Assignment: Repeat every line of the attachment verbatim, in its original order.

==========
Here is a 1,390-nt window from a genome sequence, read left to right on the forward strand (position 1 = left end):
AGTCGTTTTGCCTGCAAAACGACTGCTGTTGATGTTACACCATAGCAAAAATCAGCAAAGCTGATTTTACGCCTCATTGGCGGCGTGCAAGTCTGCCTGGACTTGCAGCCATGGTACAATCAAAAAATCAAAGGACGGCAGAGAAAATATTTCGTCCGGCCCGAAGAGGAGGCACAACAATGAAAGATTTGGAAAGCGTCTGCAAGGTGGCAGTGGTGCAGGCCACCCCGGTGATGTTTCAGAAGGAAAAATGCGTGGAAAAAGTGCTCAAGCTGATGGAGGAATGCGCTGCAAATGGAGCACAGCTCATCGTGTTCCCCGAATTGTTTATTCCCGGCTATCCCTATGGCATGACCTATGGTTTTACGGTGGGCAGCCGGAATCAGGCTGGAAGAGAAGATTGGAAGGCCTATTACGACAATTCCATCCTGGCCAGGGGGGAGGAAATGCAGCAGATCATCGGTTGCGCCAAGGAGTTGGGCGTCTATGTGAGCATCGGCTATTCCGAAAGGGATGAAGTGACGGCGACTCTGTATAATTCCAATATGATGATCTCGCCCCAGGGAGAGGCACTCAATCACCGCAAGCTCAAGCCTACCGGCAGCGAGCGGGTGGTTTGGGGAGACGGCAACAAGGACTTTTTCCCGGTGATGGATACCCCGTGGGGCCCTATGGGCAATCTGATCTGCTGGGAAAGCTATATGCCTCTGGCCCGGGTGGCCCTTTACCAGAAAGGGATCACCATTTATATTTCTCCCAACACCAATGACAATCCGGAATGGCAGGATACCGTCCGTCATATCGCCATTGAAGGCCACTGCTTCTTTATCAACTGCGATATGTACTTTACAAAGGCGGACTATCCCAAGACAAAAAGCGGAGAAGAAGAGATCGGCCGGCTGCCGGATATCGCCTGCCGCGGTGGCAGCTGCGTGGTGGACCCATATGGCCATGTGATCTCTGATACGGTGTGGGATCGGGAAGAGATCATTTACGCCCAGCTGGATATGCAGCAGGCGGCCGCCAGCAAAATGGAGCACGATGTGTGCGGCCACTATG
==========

Here is a 1,390-nt window from a genome sequence, read left to right on the forward strand (position 1 = left end):
AGTCGTTTTGCCTGCAAAACGACTGCTGTTGATGTTACACCATAGCAAAAATCAGCAAAGCTGATTTTACGCCTCATTGGCGGCGTGCAAGTCTGCCTGGACTTGCAGCCATGGTACAATCAAAAAATCAAAGGACGGCAGAGAAAATATTTCGTCCGGCCCGAAGAGGAGGCACAACAATGAAAGATTTGGAAAGCGTCTGCAAGGTGGCAGTGGTGCAGGCCACCCCGGTGATGTTTCAGAAGGAAAAATGCGTGGAAAAAGTGCTCAAGCTGATGGAGGAATGCGCTGCAAATGGAGCACAGCTCATCGTGTTCCCCGAATTGTTTATTCCCGGCTATCCCTATGGCATGACCTATGGTTTTACGGTGGGCAGCCGGAATCAGGCTGGAAGAGAAGATTGGAAGGCCTATTACGACAATTCCATCCTGGCCAGGGGGGAGGAAATGCAGCAGATCATCGGTTGCGCCAAGGAGTTGGGCGTCTATGTGAGCATCGGCTATTCCGAAAGGGATGAAGTGACGGCGACTCTGTATAATTCCAATATGATGATCTCGCCCCAGGGAGAGGCACTCAATCACCGCAAGCTCAAGCCTACCGGCAGCGAGCGGGTGGTTTGGGGAGACGGCAACAAGGACTTTTTCCCGGTGATGGATACCCCGTGGGGCCCTATGGGCAATCTGATCTGCTGGGAAAGCTATATGCCTCTGGCCCGGGTGGCCCTTTACCAGAAAGGGATCACCATTTATATTTCTCCCAACACCAATGACAATCCGGAATGGCAGGATACCGTCCGTCATATCGCCATTGAAGGCCACTGCTTCTTTATCAACTGCGATATGTACTTTACAAAGGCGGACTATCCCAAGACAAAAAGCGGAGAAGAAGAGATCGGCCGGCTGCCGGATATCGCCTGCCGCGGTGGCAGCTGCGTGGTGGACCCATATGGCCATGTGATCTCTGATACGGTGTGGGATCGGGAAGAGATCATTTACGCCCAGCTGGATATGCAGCAGGCGGCCGCCAGCAAAATGGAGCACGATGTGTGCGGCCACTATG